Olmeda on the paint booth: “This is a key portion of our business. Being able to keep this in-house is critical. We don’t have to sub it out.”

“US Municipal is limited by shop production space. We can only upfit so many trucks in a month. To increase capacity, we would have to add on to our existing facility. This business became available and has additional capacity. I can use Lancaster Truck Bodies to manufacture for US Municipal, and I can use US Municipal’s sales force to sell for LTB. I can grow both businesses without increasing my overhead. This became a perfect fit for me.”

Statler also was attracted by the company’s stability, history, and reputation.

“It’s one of the oldest and most established truck-body-upfit companies in the area,” he says. “They are one of the first to introduce central hydraulics to the area. They are certainly one of the ones that pioneered it in eastern PA.”

Before the recession, Lancaster Truck Bodies’ revenue was $8.1 million per year. It’s now at $5.5 million, but the arrow is pointing up.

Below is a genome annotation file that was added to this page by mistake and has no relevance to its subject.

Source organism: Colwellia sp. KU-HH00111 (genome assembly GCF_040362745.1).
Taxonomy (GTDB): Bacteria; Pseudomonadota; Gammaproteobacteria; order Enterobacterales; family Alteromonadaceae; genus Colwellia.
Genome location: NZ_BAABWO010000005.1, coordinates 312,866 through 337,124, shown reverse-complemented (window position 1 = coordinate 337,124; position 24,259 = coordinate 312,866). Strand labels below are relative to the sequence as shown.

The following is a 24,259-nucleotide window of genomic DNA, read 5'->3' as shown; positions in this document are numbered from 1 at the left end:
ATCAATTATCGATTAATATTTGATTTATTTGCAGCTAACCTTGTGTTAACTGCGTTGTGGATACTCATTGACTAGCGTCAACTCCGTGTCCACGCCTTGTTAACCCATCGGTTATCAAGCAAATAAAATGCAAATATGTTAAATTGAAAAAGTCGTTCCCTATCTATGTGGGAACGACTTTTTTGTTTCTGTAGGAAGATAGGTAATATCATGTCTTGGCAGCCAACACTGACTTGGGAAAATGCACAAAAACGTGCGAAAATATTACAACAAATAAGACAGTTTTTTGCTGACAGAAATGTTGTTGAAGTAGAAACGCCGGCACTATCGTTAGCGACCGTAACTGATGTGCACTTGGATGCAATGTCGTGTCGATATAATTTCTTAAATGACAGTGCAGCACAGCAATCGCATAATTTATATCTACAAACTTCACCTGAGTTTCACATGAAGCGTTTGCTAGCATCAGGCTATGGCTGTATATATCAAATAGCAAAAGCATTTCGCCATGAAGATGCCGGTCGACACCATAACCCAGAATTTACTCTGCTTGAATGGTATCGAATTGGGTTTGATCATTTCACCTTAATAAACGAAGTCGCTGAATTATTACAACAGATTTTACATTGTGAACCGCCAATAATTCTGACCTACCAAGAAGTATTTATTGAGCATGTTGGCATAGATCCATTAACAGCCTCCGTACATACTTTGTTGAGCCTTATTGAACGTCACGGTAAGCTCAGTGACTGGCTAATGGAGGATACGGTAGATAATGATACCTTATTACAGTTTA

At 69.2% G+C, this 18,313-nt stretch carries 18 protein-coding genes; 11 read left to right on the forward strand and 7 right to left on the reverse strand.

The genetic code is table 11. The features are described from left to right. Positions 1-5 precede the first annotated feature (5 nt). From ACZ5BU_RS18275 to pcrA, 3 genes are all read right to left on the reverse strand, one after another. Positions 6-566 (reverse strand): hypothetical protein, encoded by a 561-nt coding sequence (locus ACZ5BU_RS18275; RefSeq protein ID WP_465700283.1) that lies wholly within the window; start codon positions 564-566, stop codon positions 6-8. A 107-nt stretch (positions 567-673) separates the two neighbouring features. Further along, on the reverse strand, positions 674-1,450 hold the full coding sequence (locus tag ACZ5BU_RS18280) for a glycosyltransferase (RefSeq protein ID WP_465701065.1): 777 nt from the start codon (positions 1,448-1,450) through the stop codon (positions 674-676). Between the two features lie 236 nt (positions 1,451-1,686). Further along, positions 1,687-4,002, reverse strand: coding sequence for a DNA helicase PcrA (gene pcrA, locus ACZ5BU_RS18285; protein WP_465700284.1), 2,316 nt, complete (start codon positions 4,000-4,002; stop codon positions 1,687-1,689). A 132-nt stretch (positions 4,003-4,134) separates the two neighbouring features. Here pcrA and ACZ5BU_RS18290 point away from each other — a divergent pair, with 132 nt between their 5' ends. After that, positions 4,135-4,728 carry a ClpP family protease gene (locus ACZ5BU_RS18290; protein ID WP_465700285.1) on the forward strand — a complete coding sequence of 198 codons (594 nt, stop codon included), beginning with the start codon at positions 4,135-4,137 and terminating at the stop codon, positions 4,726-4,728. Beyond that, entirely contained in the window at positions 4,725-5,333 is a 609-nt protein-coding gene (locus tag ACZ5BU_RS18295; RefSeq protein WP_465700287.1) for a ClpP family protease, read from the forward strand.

“This place is great because we can grow without expanding the facility,” he says, referring to the 10,000-square-foot facility that sits on five acres. “There’s no question about that. That was what I wanted the most.

“Lancaster provides product that US Municipal does not have now. I’ll be able to sell their other product through US Municipal.”

There will be plenty of growth this winter, even if the weather doesn’t turn out to be as apocalyptic as it was last winter.

According to the Old Farmer’s Almanac, the winter in Lancaster County “will be much colder than normal, with slightly below-normal precipitation and snowfall. The coldest periods will occur in early to mid-December, from late December into early January, and in mid- and late- January. The snowiest periods will occur in mid-December and early February.”

“Chances are, we won’t get the same winter,” Olmeda says, “but who knows?” ♦